The new Chapter 6a of the Copyright Act states that platform services have copyright liability for the content they communicate. This means that internet platforms are obliged to obtain authorisation for the use of contents and pay the authors appropriate remuneration. Platforms are also obliged to remove unauthorised contents. In practice, contents on social media platforms can be used more safely as the obtaining of authorisation is more clearly the responsibility of the platforms.

Several licences are available for teaching activities which allow for even wider copying of works and use in teaching than just illustration. These include, for example, Kopiosto’s copying licence and licence for using TV programmes. Each person engaged in teaching should know which licences their university has obtained and what licences are available.

New parody limitation secures memes

Section 23a covers use in parody, caricature and pastiche. The section is based on the directive requirement to enforce certain copyright limitations mentioned in the information society directive.

Parody limitation means that a person may use copyright protected content without an agreement concerning use or remuneration, provided they can demonstrate that it is used in parody as intended by the limitation. Such content includes, for example, memes.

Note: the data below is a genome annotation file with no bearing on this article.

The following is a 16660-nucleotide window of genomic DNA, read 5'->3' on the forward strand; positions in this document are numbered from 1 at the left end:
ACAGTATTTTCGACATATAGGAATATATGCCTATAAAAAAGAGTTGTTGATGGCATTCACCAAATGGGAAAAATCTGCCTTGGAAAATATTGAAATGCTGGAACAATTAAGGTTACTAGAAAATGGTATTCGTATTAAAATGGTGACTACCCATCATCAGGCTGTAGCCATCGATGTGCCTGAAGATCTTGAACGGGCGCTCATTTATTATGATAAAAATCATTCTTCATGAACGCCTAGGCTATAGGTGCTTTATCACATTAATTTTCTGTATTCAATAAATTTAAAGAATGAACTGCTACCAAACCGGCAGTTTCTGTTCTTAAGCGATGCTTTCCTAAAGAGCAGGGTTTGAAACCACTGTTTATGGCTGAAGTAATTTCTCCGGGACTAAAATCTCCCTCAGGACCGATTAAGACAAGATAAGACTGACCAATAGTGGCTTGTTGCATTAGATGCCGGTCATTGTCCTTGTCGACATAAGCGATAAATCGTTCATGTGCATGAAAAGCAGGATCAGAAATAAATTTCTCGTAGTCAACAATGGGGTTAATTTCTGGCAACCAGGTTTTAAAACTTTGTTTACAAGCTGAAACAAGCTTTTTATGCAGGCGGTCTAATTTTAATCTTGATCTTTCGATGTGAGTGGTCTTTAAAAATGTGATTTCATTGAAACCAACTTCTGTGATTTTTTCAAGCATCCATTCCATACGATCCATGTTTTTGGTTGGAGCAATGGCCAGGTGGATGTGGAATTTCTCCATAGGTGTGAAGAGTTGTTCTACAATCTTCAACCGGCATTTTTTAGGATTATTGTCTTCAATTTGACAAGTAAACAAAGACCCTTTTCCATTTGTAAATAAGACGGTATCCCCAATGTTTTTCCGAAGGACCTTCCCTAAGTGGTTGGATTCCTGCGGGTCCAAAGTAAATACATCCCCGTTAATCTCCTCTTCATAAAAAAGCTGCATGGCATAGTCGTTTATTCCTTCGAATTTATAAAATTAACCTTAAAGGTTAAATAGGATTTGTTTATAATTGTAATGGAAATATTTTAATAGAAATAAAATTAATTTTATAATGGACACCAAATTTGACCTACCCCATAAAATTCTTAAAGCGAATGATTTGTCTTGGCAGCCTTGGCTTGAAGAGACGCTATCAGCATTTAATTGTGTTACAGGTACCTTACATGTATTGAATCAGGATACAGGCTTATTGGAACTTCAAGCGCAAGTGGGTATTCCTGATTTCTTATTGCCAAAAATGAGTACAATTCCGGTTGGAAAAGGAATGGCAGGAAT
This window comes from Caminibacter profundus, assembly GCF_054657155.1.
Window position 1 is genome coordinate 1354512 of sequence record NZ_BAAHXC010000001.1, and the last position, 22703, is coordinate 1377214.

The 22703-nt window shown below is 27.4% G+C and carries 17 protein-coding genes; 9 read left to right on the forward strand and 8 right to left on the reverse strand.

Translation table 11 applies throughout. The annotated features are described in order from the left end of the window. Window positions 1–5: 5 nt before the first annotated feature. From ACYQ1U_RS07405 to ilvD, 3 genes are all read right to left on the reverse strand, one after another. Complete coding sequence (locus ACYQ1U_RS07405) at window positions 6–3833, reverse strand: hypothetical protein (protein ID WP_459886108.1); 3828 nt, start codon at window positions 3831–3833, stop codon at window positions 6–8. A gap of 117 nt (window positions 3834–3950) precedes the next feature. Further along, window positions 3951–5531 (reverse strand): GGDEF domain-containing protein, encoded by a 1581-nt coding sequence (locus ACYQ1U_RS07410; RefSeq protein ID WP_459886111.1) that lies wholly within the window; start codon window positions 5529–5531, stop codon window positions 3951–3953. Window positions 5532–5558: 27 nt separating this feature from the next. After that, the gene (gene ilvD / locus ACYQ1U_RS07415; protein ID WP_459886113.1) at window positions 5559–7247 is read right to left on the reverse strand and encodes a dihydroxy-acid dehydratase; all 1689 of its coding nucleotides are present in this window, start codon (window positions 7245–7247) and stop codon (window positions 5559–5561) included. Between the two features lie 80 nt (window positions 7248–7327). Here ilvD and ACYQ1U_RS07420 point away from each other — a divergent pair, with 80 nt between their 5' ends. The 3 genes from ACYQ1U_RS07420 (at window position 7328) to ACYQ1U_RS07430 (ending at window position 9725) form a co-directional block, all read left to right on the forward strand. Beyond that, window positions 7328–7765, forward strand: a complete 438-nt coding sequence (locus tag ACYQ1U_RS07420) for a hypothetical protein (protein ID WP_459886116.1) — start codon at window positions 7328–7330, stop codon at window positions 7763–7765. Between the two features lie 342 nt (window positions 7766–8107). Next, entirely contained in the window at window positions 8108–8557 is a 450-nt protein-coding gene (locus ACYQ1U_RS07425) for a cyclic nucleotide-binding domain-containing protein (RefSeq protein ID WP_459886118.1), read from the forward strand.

Works can be used in text and data mining

A new provision was added to the Copyright Act, based on which works can be used in text and data mining. Only works to which the person has lawful access, i.e. which are lawfully and openly available on the web, can be used in mining. However, the limitation is not unconditional; if they wish to, the author or publisher of a work can reserve the right to use the work in text and data mining. This reservation of the right can be done, for example, in the terms of use for the work. The use of works in text mining for the purpose of scientific research cannot be prevented or restricted by contracts or agreements.